National Assembly says that Sam Rainsy Party’s demand to be recognised violated the Constitution and should not be honoured
Photo by: Heng Chivoan
Opposition leader Sam Rainsy addresses a post-election rally in this file photo.
THE Permanent Commission of the National Assembly rejected this week a request by the opposition Sam Rainsy Party for official recognition by the body and a guaranteed role in Parliament.
The commission said Tuesday the request, submitted by letter, was an illegal attempt to amend Assembly regulations.
SRP lawmaker Son Chhay told journalists Wednesday the Commission's rejection was based on a misunderstanding. The letter submitted by the party was not a request for amending regulations but an attempt to remind the Assembly of comments previously made by Prime Minister Hun Sen.
"The SRP did not request an amendment to the internal regulations of the Assembly. We wrote a letter last week to remind the chairman of the Assembly of what Prime Minister Hun Sen said after the first meeting," he said.
"Samdech Hun Sen said he will accept requests by the SRP to rearrange the Assembly's regulations to guarantee an official role for the opposition," Son Chhay said.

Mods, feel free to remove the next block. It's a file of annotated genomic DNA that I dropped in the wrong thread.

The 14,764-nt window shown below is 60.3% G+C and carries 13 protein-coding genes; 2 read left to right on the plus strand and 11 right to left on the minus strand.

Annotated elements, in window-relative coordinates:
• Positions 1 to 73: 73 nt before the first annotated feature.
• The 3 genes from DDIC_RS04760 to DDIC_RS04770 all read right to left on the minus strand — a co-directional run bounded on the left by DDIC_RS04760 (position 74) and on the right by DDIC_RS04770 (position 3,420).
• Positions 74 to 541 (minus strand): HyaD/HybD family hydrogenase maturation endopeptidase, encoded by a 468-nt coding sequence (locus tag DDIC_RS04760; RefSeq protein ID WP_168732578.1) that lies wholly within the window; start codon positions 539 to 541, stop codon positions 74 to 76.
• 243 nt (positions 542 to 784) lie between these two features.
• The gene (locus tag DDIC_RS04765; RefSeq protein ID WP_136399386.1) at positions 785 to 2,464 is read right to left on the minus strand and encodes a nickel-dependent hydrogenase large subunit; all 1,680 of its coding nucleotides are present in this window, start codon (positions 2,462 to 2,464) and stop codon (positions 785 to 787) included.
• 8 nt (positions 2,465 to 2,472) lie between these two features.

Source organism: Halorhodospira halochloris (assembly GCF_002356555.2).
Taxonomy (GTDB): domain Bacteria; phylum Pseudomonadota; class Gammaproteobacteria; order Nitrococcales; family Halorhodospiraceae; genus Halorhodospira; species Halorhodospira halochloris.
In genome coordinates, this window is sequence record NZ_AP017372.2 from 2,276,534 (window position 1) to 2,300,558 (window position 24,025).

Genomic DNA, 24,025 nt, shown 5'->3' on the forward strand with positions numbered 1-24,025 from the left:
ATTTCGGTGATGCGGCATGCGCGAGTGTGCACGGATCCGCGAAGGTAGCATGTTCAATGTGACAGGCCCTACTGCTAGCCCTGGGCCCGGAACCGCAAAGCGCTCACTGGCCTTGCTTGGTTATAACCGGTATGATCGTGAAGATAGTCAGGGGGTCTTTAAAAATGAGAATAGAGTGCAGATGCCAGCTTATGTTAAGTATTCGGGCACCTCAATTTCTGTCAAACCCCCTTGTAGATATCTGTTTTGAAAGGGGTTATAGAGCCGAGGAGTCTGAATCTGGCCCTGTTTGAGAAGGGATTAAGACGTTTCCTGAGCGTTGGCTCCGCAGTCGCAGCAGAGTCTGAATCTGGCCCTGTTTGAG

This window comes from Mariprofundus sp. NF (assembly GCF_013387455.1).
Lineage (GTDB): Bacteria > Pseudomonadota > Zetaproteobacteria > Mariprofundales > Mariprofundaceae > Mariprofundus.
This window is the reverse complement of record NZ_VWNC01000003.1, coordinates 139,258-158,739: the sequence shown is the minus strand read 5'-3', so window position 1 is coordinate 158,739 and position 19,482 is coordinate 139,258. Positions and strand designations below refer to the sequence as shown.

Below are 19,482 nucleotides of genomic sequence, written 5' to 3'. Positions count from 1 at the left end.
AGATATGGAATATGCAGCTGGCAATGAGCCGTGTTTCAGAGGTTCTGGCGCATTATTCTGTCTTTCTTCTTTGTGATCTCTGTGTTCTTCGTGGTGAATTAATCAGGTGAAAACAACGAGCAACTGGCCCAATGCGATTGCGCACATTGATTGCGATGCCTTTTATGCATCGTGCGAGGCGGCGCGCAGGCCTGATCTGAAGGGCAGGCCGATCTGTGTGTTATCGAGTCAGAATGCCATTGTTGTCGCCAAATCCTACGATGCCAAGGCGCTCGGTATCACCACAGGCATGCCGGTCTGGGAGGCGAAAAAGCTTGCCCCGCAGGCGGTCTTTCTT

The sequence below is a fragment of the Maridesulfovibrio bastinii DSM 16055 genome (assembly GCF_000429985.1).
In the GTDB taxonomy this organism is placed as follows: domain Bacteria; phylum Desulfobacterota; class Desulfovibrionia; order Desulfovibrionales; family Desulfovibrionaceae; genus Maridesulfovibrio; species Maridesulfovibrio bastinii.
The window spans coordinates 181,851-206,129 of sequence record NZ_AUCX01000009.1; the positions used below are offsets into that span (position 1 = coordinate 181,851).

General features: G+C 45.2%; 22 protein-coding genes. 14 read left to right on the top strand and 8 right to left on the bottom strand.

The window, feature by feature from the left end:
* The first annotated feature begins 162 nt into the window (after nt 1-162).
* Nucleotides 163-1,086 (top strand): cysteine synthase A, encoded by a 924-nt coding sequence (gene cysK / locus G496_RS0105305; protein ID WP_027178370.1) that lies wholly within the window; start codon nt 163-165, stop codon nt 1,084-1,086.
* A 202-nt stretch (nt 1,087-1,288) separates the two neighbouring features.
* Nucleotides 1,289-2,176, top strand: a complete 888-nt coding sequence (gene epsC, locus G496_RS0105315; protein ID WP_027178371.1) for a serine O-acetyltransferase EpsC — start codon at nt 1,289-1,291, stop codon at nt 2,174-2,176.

The president of the SRP submitted the letter only to remind Assembly Chairman Heng Samrin of this fact, he said.
"We also included in the letter an assessment by a foreign expert, who also supported giving opposition parties an official role in Parliament," he said.
"The decision of the Commission seems to suggest we requested new regulations, but we have not done this. We know that to do so would require approval of one-fourth of the Assembly, and the SRP doesn't have those numbers," Son Chhay said.
Cambodian People's Party lawmaker Cheam Yeap told the Post Wednesday the SRP request violated the constitution.
"We rejected the letter because the request was illegal. Samdech Hun Sen said we must guarantee a role for opposition parties, but that the assembly must verify the validity of any such requests. So, the assembly saw it was illegal and must be rejected," Cheam Yeap said.
Thun Saray, president of the rights group Adhoc, said the offer of a guaranteed role in government was simply a political tactic to get the SRP to attend the Assembly's swearing-in ceremony in September.
Hun Sen told journalists after the convening of the Assembly on September 24 that he guaranteed an official role for the opposition in Parliament.